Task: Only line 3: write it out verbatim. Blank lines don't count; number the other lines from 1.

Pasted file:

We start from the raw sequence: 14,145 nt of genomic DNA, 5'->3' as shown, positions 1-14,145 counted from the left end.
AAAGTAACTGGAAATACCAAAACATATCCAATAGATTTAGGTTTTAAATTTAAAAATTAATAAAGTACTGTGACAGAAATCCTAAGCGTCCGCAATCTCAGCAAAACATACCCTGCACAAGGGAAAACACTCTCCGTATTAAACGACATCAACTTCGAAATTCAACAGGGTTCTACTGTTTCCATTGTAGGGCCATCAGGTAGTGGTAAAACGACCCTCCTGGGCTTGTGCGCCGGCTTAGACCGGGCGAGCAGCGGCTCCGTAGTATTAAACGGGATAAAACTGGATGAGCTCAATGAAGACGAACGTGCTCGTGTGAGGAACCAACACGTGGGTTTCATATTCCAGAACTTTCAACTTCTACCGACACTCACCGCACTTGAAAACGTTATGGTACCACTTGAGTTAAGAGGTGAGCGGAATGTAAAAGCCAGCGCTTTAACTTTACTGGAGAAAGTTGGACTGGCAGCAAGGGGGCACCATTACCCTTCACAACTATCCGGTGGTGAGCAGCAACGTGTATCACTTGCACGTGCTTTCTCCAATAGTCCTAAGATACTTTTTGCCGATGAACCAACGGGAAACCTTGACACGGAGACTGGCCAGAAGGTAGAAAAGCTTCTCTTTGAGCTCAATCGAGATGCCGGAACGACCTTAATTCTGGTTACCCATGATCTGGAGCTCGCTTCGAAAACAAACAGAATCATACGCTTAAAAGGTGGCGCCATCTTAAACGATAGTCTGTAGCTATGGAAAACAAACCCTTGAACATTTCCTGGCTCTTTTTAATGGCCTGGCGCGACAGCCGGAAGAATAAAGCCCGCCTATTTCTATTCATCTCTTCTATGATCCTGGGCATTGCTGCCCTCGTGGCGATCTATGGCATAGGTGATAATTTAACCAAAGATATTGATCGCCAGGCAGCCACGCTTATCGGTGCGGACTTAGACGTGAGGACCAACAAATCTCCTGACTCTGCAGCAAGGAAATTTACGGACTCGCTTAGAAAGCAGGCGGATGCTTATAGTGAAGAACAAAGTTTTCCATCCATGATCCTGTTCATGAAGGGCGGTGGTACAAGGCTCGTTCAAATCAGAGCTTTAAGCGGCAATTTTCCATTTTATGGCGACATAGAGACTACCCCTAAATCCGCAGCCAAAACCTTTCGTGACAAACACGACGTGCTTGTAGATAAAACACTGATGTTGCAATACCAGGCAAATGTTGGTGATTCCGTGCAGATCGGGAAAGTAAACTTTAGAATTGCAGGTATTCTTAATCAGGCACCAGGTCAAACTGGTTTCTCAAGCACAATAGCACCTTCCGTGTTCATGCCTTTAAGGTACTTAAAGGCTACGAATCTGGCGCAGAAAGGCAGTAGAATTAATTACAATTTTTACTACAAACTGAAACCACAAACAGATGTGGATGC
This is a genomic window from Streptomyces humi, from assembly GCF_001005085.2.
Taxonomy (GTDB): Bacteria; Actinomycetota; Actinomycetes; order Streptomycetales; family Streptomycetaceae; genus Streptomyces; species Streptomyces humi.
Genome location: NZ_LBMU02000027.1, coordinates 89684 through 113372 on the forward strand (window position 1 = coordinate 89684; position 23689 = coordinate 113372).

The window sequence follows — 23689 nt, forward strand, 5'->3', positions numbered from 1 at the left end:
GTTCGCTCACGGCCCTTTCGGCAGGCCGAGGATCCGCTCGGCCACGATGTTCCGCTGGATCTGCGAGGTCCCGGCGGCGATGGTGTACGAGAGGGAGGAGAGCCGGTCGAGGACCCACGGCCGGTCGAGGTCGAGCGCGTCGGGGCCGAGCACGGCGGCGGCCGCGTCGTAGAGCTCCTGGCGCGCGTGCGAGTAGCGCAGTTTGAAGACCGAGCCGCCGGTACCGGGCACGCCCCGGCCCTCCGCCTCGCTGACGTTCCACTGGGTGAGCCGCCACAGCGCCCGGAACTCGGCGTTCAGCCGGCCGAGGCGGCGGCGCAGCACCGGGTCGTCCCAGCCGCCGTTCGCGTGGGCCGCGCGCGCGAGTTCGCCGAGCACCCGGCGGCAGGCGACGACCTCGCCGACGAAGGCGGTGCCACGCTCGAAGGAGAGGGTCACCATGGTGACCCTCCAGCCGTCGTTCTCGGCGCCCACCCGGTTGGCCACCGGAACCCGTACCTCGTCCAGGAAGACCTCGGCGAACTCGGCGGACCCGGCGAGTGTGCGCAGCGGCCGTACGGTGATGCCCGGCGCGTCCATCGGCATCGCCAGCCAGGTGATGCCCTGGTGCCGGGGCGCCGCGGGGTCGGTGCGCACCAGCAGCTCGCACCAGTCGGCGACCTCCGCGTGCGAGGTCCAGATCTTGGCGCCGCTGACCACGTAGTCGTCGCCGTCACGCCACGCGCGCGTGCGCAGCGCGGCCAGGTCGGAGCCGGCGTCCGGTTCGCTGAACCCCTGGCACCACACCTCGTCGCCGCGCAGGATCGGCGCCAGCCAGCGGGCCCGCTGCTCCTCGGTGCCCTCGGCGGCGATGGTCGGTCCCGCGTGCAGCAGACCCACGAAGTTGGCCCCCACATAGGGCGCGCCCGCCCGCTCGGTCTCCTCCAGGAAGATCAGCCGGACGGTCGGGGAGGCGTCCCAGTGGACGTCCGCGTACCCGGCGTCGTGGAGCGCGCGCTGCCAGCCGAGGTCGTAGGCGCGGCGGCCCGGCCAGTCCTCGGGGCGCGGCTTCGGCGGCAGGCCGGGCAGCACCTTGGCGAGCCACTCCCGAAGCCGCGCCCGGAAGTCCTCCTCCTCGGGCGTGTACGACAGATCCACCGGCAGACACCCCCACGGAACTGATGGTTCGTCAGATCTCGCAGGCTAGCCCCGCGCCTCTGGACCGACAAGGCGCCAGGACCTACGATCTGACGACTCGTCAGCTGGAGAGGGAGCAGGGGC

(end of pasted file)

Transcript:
This is a genomic window from Streptomyces humi, from assembly GCF_001005085.2.